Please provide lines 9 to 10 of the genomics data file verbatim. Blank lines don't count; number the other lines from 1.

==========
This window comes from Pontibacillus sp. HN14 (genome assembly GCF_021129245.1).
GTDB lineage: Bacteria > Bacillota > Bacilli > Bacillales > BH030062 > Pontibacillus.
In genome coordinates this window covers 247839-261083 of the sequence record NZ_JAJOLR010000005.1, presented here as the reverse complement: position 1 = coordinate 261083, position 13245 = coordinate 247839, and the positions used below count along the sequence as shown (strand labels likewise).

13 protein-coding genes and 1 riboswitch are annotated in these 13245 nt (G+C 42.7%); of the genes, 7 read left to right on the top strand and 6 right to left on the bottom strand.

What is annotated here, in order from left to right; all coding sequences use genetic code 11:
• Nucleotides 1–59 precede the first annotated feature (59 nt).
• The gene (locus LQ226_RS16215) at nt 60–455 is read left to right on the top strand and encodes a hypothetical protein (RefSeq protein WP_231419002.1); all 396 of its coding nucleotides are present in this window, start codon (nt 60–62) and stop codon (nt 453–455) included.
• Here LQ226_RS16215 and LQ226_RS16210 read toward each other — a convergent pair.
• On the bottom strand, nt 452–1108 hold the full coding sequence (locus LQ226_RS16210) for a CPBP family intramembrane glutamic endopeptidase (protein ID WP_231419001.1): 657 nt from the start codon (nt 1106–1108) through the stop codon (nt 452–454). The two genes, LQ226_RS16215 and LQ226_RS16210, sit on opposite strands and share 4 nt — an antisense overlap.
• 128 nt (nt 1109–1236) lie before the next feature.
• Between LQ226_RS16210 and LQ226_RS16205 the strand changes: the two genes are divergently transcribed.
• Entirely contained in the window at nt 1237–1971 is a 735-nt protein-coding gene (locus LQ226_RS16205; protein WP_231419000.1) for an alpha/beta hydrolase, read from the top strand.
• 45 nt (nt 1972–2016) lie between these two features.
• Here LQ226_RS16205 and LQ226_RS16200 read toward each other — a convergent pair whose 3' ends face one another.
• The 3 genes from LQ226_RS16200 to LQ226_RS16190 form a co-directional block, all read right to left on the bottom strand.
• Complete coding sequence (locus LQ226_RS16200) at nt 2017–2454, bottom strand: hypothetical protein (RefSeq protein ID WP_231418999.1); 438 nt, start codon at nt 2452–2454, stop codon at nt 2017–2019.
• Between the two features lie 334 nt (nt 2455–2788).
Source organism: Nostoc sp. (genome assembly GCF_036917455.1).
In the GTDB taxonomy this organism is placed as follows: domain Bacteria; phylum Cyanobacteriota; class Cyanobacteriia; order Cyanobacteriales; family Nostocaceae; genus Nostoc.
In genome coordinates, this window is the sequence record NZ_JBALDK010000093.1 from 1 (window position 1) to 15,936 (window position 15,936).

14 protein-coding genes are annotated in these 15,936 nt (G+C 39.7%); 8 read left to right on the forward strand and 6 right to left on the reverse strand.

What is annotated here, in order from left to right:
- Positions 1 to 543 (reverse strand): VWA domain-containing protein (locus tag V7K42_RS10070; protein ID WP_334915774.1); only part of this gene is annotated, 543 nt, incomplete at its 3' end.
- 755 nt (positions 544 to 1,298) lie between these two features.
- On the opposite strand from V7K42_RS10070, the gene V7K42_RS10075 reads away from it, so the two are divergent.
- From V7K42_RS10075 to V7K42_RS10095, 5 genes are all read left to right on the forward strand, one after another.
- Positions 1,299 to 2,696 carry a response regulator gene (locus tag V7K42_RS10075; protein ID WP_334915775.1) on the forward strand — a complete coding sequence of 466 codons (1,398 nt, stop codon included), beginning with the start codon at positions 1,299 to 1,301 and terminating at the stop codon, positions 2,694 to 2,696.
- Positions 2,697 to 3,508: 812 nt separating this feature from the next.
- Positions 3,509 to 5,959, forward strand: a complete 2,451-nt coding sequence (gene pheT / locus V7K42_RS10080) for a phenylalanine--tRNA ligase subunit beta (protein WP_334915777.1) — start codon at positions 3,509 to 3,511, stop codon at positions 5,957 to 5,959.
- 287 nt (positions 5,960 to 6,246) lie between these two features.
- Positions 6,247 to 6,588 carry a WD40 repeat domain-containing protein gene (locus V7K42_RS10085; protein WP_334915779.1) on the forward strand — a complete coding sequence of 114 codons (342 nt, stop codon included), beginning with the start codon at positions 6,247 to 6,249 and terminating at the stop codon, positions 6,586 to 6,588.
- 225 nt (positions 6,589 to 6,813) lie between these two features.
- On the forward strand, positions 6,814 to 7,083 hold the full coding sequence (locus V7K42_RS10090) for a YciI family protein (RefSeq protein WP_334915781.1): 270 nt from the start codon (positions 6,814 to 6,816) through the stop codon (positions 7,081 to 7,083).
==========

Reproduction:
• On the bottom strand, nt 452–1108 hold the full coding sequence (locus LQ226_RS16210) for a CPBP family intramembrane glutamic endopeptidase (protein ID WP_231419001.1): 657 nt from the start codon (nt 1106–1108) through the stop codon (nt 452–454). The two genes, LQ226_RS16215 and LQ226_RS16210, sit on opposite strands and share 4 nt — an antisense overlap.
• 128 nt (nt 1109–1236) lie before the next feature.